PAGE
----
Mám opens with low-hanging clouds of smoke hanging over the stage and extending into the auditorium. With them comes a smell, a deep woody, fungal scent that drowns the audience in its perfume.
Director Michael Keegan-Dolan’s second production for Teaċ Daṁsa, following his award-winning Swan Lake/Loch na hEala, this piece was created in Corca Dhuibhne (the West Kerry Gaeltacht). The rural location played a crucial role in the work’s devising, including its title, a word with three meanings, one of which is ‘mountain pass’. It also, presumably, inspired the hazy stratus clouds dangling above the audience’s heads.
Performed to live music by the Berlin collective Stargaze, plus Cormac Begley on accordion, Mám takes the traditional set-up of a formal dance – musicians on a raised platform, dancers down below – then blows the whole thing apart.
As various combinations of the musicians play Irish folk music and snatches of classical repertoire, the large group of dancers shake, rattle and roll through choreography featuring moves straight out of a retro disco, woven into an inescapably elegant whole. Throughout it all, a young girl in a white confirmation dress impassively watches the adults, her expression impervious.
The complete piece is formatted as a consecutive series of dances. Some of them, including one where a single performer careers around the space kissing all the other performers while leaving one lone dancer unloved in the centre, have a loosely discernible narrative.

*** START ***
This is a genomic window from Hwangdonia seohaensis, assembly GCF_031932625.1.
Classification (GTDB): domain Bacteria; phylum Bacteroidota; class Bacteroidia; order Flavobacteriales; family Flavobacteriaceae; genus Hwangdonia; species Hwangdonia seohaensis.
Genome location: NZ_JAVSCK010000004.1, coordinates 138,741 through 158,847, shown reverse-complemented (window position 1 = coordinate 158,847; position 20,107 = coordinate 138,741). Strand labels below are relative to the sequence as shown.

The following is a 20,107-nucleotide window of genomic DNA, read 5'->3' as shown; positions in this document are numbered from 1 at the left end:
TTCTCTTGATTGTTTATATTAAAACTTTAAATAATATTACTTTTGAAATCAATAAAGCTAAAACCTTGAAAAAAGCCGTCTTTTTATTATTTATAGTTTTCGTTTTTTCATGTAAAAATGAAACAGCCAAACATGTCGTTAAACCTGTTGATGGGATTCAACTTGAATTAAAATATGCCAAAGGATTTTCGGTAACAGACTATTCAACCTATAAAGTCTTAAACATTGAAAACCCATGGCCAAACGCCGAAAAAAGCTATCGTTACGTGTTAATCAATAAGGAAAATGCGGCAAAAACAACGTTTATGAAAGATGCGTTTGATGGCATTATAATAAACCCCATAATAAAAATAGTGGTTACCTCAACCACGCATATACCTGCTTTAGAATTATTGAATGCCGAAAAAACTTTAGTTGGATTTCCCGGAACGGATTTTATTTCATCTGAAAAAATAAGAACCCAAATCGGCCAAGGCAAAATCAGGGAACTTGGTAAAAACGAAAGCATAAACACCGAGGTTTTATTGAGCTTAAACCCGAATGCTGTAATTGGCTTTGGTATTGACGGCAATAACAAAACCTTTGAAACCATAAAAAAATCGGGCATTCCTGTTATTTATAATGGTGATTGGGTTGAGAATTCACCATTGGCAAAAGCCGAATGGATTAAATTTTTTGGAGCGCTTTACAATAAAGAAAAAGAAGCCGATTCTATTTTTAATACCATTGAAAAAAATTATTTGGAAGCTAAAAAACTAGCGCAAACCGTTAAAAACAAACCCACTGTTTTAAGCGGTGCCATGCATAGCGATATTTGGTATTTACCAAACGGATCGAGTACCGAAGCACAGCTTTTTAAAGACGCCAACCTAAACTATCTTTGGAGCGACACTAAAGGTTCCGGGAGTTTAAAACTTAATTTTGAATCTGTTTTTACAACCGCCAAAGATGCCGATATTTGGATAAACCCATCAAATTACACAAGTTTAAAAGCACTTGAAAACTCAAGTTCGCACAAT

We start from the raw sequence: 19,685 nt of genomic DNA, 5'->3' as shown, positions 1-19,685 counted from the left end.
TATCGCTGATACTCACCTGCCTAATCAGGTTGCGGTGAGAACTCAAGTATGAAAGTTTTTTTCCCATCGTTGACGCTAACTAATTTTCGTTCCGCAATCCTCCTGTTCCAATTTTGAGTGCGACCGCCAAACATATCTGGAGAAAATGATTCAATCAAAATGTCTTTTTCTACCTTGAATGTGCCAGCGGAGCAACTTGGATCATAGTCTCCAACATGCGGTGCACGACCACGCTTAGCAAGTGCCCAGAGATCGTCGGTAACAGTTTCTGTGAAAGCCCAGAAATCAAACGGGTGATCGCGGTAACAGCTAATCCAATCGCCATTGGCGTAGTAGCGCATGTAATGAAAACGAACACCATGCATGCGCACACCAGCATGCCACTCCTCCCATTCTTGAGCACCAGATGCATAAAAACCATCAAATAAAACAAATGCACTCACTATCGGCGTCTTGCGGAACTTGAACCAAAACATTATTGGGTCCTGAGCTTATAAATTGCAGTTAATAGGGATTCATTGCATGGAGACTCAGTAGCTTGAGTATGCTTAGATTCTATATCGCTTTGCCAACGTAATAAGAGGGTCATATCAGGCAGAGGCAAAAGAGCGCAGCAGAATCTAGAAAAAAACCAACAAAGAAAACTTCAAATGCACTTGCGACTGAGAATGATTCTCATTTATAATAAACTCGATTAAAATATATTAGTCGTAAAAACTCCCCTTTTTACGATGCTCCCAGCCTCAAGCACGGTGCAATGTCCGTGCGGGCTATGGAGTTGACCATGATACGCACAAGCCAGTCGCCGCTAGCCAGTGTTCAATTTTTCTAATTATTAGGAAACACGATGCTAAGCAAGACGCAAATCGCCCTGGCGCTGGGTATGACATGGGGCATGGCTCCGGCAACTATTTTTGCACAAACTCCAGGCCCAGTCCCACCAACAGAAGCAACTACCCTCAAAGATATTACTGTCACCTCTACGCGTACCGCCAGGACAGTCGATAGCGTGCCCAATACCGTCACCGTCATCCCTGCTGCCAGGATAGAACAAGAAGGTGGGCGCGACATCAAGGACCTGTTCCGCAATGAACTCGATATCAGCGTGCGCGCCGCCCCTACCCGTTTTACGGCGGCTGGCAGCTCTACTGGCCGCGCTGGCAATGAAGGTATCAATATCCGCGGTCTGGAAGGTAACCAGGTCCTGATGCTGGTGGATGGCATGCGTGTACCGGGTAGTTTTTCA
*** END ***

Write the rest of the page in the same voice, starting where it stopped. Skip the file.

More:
Others, particularly one where dancer Aki Iwamoto violently vibrates and thrashes in the centre of the stage, evoke only pure emotion or a basic primal need to express physically what cannot be conveyed verbally. Moments involving the entire group echo images of mass hysteria in response to ecstasy or fear.
The figure of the silent child is an enigma. The adults care for her in obvious ways, giving her bags of crisps and orange pop, carrying her from chair to chair. Sometimes they appear to be performing to her, either trying to make her laugh or playfully jolting her into reacting to their games. There’s also the faint suggestion throughout that all this is somehow for her, that the adults are running ragged, panting, stamping and reacting as an act of love towards the girl who could potentially inherit what they leave behind.
The piece feels like a dance party for the end of the world, one massive discharge of energy in the face of ruin. There’s a ritualistic aura to the child-like shedding of inhibition, the syncopated thudding of feet, and the rapid switching between hilarity and terror. Despite the distinctly modern aspects of its choreography, Mám possesses the energy of an ancient rite, the type designed to conjure memories, emotions and spirits from the earth.